This paper examines the discussion about false pleasures in the Philebus (36 c3-44 a11). After stressing the crucial importance of this discussion in the economy of the dialogue, it attempts to identify the problematic locus of the possibility of true or false pleasures. Socrates points to it by means of an analogy between pleasure and doxa. Against traditional interpretations, which reduce the distinction drawn in this passage to a distinction between doxa and pleasure on the one hand and their object on the other, it is argued that, rather, Socrates distinguishes between the mere fact of having a doxa or a pleasure, on the one hand, and the content of these acts, on the other hand. Consequently, the possibility for a pleasure to be false does not concern its relation to an object, but the affective content which defines it. In order to show how the affective content of a pleasure can be false, it is necessary to examine the three species of false pleasures described by Socrates in their relation to appearance and imagination. Appearance is not identical with perception for Plato: it consists in a mixture of perception and doxa. As for imagination, it consists in "illustrating" a doxa present in the soul by means of a "quasi-perception". It is the presence of a doxa in each of these processes which makes it possible for them to be true or false, while mere perception cannot be either true or false. It is then argued that according to the Philebus pleasure can be false precisely because its affective content is not a mere perception, but either an appearance or an imagination.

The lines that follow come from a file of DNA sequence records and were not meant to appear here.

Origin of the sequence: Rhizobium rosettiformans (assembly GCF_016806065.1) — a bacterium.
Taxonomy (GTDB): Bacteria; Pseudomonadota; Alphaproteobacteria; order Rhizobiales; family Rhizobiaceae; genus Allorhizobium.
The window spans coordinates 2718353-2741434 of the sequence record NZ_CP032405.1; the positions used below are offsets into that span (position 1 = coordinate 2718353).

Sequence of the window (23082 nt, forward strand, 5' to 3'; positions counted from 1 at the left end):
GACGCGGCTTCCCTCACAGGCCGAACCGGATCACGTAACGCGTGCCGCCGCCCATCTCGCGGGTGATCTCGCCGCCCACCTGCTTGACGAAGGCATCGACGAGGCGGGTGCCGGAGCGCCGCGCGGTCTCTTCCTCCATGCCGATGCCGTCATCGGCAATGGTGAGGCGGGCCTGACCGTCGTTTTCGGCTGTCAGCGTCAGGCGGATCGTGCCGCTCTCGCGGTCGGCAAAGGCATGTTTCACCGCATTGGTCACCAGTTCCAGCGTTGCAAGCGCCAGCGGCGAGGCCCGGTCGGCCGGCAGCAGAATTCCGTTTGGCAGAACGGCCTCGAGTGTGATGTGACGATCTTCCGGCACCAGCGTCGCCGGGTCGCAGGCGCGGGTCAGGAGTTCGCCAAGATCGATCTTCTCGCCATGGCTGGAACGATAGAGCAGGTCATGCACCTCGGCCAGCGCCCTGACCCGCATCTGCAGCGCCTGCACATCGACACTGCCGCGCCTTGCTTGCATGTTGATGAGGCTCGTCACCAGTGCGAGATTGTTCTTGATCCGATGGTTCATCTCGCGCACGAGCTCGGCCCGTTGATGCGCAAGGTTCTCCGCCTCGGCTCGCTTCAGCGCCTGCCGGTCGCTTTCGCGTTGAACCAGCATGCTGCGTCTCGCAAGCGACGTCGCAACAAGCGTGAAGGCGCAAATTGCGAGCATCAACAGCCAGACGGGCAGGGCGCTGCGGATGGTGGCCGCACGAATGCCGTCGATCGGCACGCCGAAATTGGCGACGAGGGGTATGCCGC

In this article, I examine the way Aristotle makes use of the methods Plato labelled as "dialectic". After suggesting a unified interpretation of Plato’s dialectic, I show that Aristotle makes room for them not inside the context of demonstrative science, but at the level of the investigation concerning the principles of such a science. These principles are, for the most part, definitions; and Plato’s dialectical methods are designed to search for and obtain definitions. Although Aristotle, contrary to Plato, seems to distinguish between dialectic and philosophy, he relates both to the same capacity, and he suggests that their methods are identical up to a certain point. Moreover, the cognitive state corresponding to dialectic is, for Aristotle as for Plato, intelligence (nous). Nevertheless, there remain important differences between Plato and Aristotle on this issue: while the dialogical dimension of dialectic is for Plato constitutive of philosophy and implies that the philosophical thought is a perpetual motion, it is according to Aristotle what distinguishes dialectic from philosophy, which must for its part come to a rest; and while philosophy presupposes a rupture with sensation according to Plato, Aristotle envisages it in continuity with sensible experience.
Introduction à l’agathologie platonicienne
Sylvain Dr. Delcomminette
Edited by Sylvain Delcomminette, Pieter d'Hoine and Marc-Antoine Gavray
This volume thus aims to shed light on the surviving commentaries and their sources, as well as on less familiar aspects of the history of the Phaedo’s ancient reception. By doing so, it may help to clarify what ancient interpreters of Plato can and cannot offer their contemporary counterparts.